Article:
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Imagine a job interview in which you’re given five minutes to prepare an on-camera speech for a stern-looking panel of interviewers, then asked to count backwards by 17s from a large number.
It’s stressful, which is precisely why researchers at Britain’s University of Westminster inflicted the ordeal on a group of volunteers. They wanted to know whether a prior half-hour jog through a virtual forest would help their subjects handle the stress better than an otherwise identical jog through a virtual cityscape.
Sure enough, measurements of the stress hormone cortisol showed that the urban jog led to a blunted physiological response to the interview challenge, which is a potential predictor of poor health. The results, which were published in the journal Anxiety, Stress, & Coping, join a growing body of evidence about the positive effects of “green exercise,” a catch-all term for workouts undertaken with a soothing backdrop of rustling leaves and flowing water (or, these days, big piles of snow).
Here’s what you need to know about this emerging field of research:
What does green exercise do for you?
Pretty much everything, it seems. For example, one meta-analysis published last year found that exercise in natural settings was associated with enhanced mental well-being; another found that it was associated with better sleep.
Short-term experimental studies have observed better cognitive performance, drops in blood pressure and increases in levels of cancer-fighting natural killer cells. Longer-term studies have linked neighbourhood greenspace to reductions in heart disease, diabetes, asthma and other health conditions.
On a more topical note, a recent analysis by Oregon-based tech start-up NatureQuant, which uses satellite and aerial imagery to quantify greenspace, found that U.S. counties with more greenspace saw slower spread of COVID-19, even when population density was the same.
It’s probably fair to assume that the hype is running ahead of the evidence: Hanging out with some trees isn’t going to solve all your health problems. But the evidence that nature does something is increasingly robust.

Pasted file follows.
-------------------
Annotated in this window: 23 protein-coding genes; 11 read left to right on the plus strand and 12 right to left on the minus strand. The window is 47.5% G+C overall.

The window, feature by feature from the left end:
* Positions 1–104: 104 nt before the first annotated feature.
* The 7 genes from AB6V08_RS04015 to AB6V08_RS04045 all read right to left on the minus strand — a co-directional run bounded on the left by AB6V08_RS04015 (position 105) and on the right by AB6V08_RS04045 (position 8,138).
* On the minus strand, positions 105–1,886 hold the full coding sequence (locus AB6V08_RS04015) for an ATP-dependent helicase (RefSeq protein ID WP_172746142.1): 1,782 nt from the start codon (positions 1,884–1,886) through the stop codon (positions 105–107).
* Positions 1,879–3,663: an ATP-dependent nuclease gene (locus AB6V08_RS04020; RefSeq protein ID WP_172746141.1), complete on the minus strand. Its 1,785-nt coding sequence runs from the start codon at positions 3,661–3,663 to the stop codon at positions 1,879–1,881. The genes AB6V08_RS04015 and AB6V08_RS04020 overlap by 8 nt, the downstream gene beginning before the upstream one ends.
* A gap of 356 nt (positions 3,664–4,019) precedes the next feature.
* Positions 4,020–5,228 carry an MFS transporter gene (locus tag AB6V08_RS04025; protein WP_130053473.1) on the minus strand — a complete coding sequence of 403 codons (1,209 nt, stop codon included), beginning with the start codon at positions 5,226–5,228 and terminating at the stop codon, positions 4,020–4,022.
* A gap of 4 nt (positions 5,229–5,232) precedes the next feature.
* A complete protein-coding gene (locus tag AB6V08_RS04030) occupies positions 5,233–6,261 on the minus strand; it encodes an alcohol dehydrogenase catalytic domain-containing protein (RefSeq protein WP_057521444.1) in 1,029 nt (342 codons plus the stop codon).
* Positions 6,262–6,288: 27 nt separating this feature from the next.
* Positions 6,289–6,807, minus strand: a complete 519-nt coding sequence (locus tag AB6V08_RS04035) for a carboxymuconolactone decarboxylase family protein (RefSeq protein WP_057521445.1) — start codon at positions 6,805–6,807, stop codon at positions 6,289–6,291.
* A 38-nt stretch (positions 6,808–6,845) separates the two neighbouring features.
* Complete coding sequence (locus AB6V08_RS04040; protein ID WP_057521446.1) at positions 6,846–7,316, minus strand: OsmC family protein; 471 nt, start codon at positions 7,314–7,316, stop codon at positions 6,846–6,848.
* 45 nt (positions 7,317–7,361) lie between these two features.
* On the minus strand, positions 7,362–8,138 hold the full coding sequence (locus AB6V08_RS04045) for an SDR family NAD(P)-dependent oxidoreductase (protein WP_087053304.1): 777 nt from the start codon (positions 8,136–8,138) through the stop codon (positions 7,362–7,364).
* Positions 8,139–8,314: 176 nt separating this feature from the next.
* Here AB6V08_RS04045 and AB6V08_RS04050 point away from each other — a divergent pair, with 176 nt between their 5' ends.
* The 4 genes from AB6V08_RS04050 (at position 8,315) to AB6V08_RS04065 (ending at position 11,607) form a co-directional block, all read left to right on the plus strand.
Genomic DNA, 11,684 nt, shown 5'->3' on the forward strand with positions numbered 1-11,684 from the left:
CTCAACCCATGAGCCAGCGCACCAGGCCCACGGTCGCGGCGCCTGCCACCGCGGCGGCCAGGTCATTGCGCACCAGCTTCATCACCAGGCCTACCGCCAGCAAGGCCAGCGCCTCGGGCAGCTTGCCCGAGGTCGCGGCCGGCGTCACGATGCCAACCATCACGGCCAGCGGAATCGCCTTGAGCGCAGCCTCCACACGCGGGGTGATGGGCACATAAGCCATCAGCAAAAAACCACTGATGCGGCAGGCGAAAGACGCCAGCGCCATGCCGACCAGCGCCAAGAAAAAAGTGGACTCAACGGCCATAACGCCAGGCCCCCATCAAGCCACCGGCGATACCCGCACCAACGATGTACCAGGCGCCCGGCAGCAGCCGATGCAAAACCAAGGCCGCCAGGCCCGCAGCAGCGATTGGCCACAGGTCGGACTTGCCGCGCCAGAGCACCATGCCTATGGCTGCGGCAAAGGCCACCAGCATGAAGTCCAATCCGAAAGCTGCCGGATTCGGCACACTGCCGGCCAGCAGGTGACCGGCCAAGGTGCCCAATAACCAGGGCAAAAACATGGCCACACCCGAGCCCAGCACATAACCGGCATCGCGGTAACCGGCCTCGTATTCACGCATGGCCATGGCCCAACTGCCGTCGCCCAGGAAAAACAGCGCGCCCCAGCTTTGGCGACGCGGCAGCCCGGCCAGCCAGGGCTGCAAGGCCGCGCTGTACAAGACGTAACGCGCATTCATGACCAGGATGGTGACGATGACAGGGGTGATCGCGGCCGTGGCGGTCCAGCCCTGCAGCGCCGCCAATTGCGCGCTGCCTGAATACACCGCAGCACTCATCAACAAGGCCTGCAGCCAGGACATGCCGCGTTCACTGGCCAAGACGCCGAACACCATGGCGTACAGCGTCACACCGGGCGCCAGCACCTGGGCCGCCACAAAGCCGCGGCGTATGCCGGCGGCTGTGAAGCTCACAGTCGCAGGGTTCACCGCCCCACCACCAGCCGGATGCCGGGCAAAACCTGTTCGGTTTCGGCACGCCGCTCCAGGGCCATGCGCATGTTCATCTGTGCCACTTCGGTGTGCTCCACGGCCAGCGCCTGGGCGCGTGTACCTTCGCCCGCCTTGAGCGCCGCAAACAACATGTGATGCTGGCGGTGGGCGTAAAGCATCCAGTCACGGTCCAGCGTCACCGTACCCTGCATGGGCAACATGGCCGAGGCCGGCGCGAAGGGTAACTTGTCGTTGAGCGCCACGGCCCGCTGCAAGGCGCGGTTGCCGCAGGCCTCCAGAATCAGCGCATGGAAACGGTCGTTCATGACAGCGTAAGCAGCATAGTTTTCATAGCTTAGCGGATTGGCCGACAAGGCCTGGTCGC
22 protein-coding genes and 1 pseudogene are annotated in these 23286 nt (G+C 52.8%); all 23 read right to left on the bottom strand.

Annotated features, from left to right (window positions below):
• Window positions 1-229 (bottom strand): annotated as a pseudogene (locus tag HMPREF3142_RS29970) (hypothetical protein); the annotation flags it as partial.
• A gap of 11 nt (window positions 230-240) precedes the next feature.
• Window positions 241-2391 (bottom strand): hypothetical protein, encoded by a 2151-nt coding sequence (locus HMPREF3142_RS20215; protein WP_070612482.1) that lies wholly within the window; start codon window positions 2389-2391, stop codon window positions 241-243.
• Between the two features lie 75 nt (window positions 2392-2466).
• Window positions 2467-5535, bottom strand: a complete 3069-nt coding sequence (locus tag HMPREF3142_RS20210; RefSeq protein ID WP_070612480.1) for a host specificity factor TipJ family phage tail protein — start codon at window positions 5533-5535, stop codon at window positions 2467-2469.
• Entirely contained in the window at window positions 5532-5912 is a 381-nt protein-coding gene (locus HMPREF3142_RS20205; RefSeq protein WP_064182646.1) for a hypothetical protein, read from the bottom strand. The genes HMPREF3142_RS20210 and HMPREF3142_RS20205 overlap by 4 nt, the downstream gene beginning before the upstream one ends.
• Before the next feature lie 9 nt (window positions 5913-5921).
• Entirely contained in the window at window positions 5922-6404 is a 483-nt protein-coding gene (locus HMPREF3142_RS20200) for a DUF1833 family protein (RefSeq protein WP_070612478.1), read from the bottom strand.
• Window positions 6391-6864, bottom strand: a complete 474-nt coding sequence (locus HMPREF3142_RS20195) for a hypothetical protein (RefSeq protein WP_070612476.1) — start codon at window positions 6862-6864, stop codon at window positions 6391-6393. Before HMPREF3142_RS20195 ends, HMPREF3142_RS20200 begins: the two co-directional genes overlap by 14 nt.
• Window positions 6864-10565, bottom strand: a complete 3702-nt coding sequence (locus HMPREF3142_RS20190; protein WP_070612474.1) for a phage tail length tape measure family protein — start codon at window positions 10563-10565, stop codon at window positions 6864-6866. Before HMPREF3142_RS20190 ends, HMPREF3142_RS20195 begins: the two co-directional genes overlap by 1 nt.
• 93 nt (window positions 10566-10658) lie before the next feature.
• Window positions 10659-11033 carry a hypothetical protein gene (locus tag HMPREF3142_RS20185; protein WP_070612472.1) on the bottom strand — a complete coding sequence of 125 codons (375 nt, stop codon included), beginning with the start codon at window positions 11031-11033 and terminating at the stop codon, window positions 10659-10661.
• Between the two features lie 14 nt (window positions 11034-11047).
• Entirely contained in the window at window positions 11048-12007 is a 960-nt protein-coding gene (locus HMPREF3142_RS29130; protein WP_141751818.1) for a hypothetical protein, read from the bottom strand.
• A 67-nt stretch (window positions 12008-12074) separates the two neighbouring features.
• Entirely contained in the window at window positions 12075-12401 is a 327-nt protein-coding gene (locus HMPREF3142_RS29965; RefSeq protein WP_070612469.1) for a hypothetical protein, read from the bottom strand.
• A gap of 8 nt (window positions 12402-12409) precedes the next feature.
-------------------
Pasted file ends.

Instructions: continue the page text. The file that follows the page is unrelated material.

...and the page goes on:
How much do you need?
In 2019, researchers at the University of Exeter analyzed data from nearly 20,000 people who reported how much recreational time they spent in natural environments such as parks, beaches, and woodlands.
Those who reported at least two hours of green recreation a week had greater well-being and better self-reported health. More was better, but the benefits plateaued after 200 to 300 minutes of exposure.
Crucially, it didn’t seem to matter whether people got all their weekly nature in a single massive dose, or spread it among several shorter visits.
How does it work?
Environmental factors such as better air quality and lower noise pollution almost certainly play a role.
So, too, do psychological factors such as stress reduction. One theory is that the fractal geometry and saturated colours of nature draw your attention more gently than the straight lines and honking horns of city streets, allowing your mind to wander and refreshing your ability to focus.
Green space may also encourage people to be more physically active and more socially connected, both of which have their own health benefits.
Put it all together and the results are impressively potent. A 2015 study matched data from 31,000 Torontonians in the Ontario Health Study to a massive database of more than half a million trees in the city. Every additional 10 trees on a given block were associated with a health boost equivalent to increasing income by $10,000 or being seven years younger.
Teasing out the roles of these various mechanisms and disentangling other confounding factors such as socioeconomic status remains a knotty problem for scientists. For the rest of us, though, all that really matters is that it works.
Alex Hutchinson is the author of Endure: Mind, Body, and the Curiously Elastic Limits of Human Performance. Follow him on Twitter @sweatscience.